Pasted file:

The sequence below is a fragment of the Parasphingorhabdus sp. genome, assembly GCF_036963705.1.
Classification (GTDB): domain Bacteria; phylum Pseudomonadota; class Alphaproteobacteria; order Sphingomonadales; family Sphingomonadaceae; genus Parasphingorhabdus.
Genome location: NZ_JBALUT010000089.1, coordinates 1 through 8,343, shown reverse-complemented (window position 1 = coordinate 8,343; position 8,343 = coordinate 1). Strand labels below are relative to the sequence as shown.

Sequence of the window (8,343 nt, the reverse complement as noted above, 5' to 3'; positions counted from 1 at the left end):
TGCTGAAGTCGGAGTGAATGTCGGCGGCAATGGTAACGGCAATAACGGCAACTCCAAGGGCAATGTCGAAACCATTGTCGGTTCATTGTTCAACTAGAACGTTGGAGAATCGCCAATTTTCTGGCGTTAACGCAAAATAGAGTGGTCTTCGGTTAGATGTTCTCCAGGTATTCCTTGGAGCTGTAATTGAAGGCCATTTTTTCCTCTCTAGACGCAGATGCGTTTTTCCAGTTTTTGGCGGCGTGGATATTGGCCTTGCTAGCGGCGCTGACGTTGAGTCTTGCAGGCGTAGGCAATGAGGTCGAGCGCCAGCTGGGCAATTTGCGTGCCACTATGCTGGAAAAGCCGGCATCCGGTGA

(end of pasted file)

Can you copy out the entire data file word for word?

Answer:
The sequence below is a fragment of the Parasphingorhabdus sp. genome, assembly GCF_036963705.1.
Classification (GTDB): domain Bacteria; phylum Pseudomonadota; class Alphaproteobacteria; order Sphingomonadales; family Sphingomonadaceae; genus Parasphingorhabdus.
Genome location: NZ_JBALUT010000089.1, coordinates 1 through 8,343, shown reverse-complemented (window position 1 = coordinate 8,343; position 8,343 = coordinate 1). Strand labels below are relative to the sequence as shown.

Sequence of the window (8,343 nt, the reverse complement as noted above, 5' to 3'; positions counted from 1 at the left end):
TGCTGAAGTCGGAGTGAATGTCGGCGGCAATGGTAACGGCAATAACGGCAACTCCAAGGGCAATGTCGAAACCATTGTCGGTTCATTGTTCAACTAGAACGTTGGAGAATCGCCAATTTTCTGGCGTTAACGCAAAATAGAGTGGTCTTCGGTTAGATGTTCTCCAGGTATTCCTTGGAGCTGTAATTGAAGGCCATTTTTTCCTCTCTAGACGCAGATGCGTTTTTCCAGTTTTTGGCGGCGTGGATATTGGCCTTGCTAGCGGCGCTGACGTTGAGTCTTGCAGGCGTAGGCAATGAGGTCGAGCGCCAGCTGGGCAATTTGCGTGCCACTATGCTGGAAAAGCCGGCATCCGGTGA